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September 26, 2020

Greek Government Brings Controversial Budget Cuts, Still in Tact After Vote of Confidence

Very early on Wednesday, in Athens, Greece, George Papandreou, the state’s Prime Minister, and his cabinet remained in tact after a vote of confidence was held. Papandreou and his team have made it clear that they plan on enacting severe budget cuts for the sake of protecting government stability. Thus is why it is surprising that the administration was able to survive the vote of confidence as the majority of the nation is against the proposed budget cuts.

The economy of Greece has been hurting so bad that many of their lenders have drawn the line where it stands and are demanding that the Greek government make some changes and make them quickly. The number one demand of Greece is to cut spending drastically. One of the ways to do so is to fire numerous public employees. The Greek government is also expected to notably raise taxes and sell companies owned by the state in an effort to put together 50 billion euros (or 71 billion dollars) to try to get a bailout.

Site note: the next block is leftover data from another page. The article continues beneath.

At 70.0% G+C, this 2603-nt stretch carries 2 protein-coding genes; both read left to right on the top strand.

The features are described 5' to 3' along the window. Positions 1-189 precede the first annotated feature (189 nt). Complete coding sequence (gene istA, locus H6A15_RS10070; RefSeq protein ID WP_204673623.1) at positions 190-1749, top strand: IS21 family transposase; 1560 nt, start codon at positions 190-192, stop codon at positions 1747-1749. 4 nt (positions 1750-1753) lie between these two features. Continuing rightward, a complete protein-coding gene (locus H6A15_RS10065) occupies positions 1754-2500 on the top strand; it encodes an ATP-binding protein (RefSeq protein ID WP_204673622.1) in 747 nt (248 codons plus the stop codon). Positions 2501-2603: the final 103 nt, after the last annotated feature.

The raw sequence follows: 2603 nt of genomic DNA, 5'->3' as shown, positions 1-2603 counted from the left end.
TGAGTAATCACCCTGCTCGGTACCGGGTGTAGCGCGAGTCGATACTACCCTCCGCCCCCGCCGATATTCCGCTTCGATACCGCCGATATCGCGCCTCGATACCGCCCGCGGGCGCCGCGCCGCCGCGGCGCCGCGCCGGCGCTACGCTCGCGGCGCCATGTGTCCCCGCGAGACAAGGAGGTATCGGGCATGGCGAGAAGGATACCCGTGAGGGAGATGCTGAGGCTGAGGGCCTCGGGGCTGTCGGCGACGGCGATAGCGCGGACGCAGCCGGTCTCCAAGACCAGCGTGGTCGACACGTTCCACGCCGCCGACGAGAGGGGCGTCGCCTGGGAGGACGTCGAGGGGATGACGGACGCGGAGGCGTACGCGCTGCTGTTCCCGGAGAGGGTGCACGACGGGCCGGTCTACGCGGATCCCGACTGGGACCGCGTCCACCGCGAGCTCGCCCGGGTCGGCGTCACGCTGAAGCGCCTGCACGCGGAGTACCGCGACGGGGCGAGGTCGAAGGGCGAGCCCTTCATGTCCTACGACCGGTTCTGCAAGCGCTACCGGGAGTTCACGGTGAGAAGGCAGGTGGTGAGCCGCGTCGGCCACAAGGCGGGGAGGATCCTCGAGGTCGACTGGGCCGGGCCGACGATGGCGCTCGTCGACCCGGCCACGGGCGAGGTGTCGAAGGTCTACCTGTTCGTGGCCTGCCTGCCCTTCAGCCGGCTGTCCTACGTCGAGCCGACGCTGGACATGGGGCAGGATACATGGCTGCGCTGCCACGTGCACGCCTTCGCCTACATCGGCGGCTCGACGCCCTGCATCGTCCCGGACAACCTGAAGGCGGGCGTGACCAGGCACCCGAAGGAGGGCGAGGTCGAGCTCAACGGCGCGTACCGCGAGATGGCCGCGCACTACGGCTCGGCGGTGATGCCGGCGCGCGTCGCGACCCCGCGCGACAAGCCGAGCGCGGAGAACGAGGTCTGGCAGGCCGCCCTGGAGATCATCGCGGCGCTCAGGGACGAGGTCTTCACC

The hope is that Greece manages to pay back their lenders. If they end up being forced to default on their loans, the stability of the euro will spiral. As a result, the strength of the economy within the European Union would endure serious negative effects. And as a result of that, the world economy would take a downturn due to the fact that all of the economies of the world are connected either directly or indirectly.

Wednesday, the vote of confidence of the Papandreou administration passed by a close vote of 155 to 143. Now, the Greek government has to agree on tax raises, public layoffs, and other measures to improve the economy. The vote on what to do is expected to take place on June 30th.

The situation is do or die for Greece. According to Jose Manuel Barroso, the President of the European Commission, “There is no alternative to this program. Let’s face it. And that’s why it has to be clear. We need Greece to deliver and if Greece wants this program of support, Europe is ready to support it.”

However, if Greece does not deliver, it is the end of the line. Barroso made it very apparent that if Greece does not fix its problems, then the European Union and the International Monetary Fund would not be there to support Greece and help resurrect their economy.

The eyes of the citizens of Greece are on Papandreou and his team. There is no question that this is their last chance.

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